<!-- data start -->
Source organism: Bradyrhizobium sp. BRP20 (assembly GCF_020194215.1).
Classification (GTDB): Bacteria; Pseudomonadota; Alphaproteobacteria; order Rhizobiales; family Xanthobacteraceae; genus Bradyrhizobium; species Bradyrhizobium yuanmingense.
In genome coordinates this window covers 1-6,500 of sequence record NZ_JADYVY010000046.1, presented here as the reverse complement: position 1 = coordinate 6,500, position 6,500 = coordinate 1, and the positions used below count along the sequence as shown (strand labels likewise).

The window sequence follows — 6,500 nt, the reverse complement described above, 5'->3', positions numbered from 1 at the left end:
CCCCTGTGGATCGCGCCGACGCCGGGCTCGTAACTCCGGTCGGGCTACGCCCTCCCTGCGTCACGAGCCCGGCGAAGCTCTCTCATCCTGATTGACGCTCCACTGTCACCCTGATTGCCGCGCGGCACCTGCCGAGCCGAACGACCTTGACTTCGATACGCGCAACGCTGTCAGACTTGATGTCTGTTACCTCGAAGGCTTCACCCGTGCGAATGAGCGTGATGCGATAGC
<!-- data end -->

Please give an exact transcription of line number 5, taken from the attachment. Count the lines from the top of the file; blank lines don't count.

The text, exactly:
CCCCTGTGGATCGCGCCGACGCCGGGCTCGTAACTCCGGTCGGGCTACGCCCTCCCTGCGTCACGAGCCCGGCGAAGCTCTCTCATCCTGATTGACGCTCCACTGTCACCCTGATTGCCGCGCGGCACCTGCCGAGCCGAACGACCTTGACTTCGATACGCGCAACGCTGTCAGACTTGATGTCTGTTACCTCGAAGGCTTCACCCGTGCGAATGAGCGTGATGCGATAGC